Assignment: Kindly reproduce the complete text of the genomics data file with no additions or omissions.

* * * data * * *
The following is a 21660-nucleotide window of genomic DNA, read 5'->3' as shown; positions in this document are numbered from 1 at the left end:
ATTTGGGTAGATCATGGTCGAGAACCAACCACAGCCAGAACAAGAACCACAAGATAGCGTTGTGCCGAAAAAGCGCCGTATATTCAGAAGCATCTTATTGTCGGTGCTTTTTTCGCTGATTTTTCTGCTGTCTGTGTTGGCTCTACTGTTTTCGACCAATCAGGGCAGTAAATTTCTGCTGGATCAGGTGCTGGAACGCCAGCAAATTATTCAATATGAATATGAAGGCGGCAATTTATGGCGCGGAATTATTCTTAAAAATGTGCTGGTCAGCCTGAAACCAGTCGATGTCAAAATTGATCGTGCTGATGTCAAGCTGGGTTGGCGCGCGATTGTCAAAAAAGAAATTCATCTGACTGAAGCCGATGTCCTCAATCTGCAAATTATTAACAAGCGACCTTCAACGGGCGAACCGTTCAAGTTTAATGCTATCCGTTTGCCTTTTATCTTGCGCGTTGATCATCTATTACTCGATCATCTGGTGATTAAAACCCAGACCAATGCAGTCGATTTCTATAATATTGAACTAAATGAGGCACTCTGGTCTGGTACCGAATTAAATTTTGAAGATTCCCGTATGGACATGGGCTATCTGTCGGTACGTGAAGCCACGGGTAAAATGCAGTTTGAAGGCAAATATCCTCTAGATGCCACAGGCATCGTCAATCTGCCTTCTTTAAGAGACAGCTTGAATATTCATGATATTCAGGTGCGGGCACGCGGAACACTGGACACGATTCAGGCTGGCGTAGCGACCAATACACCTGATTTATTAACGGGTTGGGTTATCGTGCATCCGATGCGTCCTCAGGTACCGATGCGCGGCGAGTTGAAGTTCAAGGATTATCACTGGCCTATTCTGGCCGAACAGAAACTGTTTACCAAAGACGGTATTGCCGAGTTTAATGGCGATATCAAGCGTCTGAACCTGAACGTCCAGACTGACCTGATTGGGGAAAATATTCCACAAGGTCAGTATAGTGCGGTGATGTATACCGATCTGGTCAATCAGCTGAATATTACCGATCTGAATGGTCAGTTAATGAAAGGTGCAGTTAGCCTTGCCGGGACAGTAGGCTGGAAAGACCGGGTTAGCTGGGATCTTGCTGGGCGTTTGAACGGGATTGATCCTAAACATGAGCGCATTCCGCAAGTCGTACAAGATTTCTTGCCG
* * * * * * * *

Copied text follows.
The following is a 21660-nucleotide window of genomic DNA, read 5'->3' as shown; positions in this document are numbered from 1 at the left end:
ATTTGGGTAGATCATGGTCGAGAACCAACCACAGCCAGAACAAGAACCACAAGATAGCGTTGTGCCGAAAAAGCGCCGTATATTCAGAAGCATCTTATTGTCGGTGCTTTTTTCGCTGATTTTTCTGCTGTCTGTGTTGGCTCTACTGTTTTCGACCAATCAGGGCAGTAAATTTCTGCTGGATCAGGTGCTGGAACGCCAGCAAATTATTCAATATGAATATGAAGGCGGCAATTTATGGCGCGGAATTATTCTTAAAAATGTGCTGGTCAGCCTGAAACCAGTCGATGTCAAAATTGATCGTGCTGATGTCAAGCTGGGTTGGCGCGCGATTGTCAAAAAAGAAATTCATCTGACTGAAGCCGATGTCCTCAATCTGCAAATTATTAACAAGCGACCTTCAACGGGCGAACCGTTCAAGTTTAATGCTATCCGTTTGCCTTTTATCTTGCGCGTTGATCATCTATTACTCGATCATCTGGTGATTAAAACCCAGACCAATGCAGTCGATTTCTATAATATTGAACTAAATGAGGCACTCTGGTCTGGTACCGAATTAAATTTTGAAGATTCCCGTATGGACATGGGCTATCTGTCGGTACGTGAAGCCACGGGTAAAATGCAGTTTGAAGGCAAATATCCTCTAGATGCCACAGGCATCGTCAATCTGCCTTCTTTAAGAGACAGCTTGAATATTCATGATATTCAGGTGCGGGCACGCGGAACACTGGACACGATTCAGGCTGGCGTAGCGACCAATACACCTGATTTATTAACGGGTTGGGTTATCGTGCATCCGATGCGTCCTCAGGTACCGATGCGCGGCGAGTTGAAGTTCAAGGATTATCACTGGCCTATTCTGGCCGAACAGAAACTGTTTACCAAAGACGGTATTGCCGAGTTTAATGGCGATATCAAGCGTCTGAACCTGAACGTCCAGACTGACCTGATTGGGGAAAATATTCCACAAGGTCAGTATAGTGCGGTGATGTATACCGATCTGGTCAATCAGCTGAATATTACCGATCTGAATGGTCAGTTAATGAAAGGTGCAGTTAGCCTTGCCGGGACAGTAGGCTGGAAAGACCGGGTTAGCTGGGATCTTGCTGGGCGTTTGAACGGGATTGATCCTAAACATGAGCGCATTCCGCAAGTCGTACAAGATTTCTTGCCG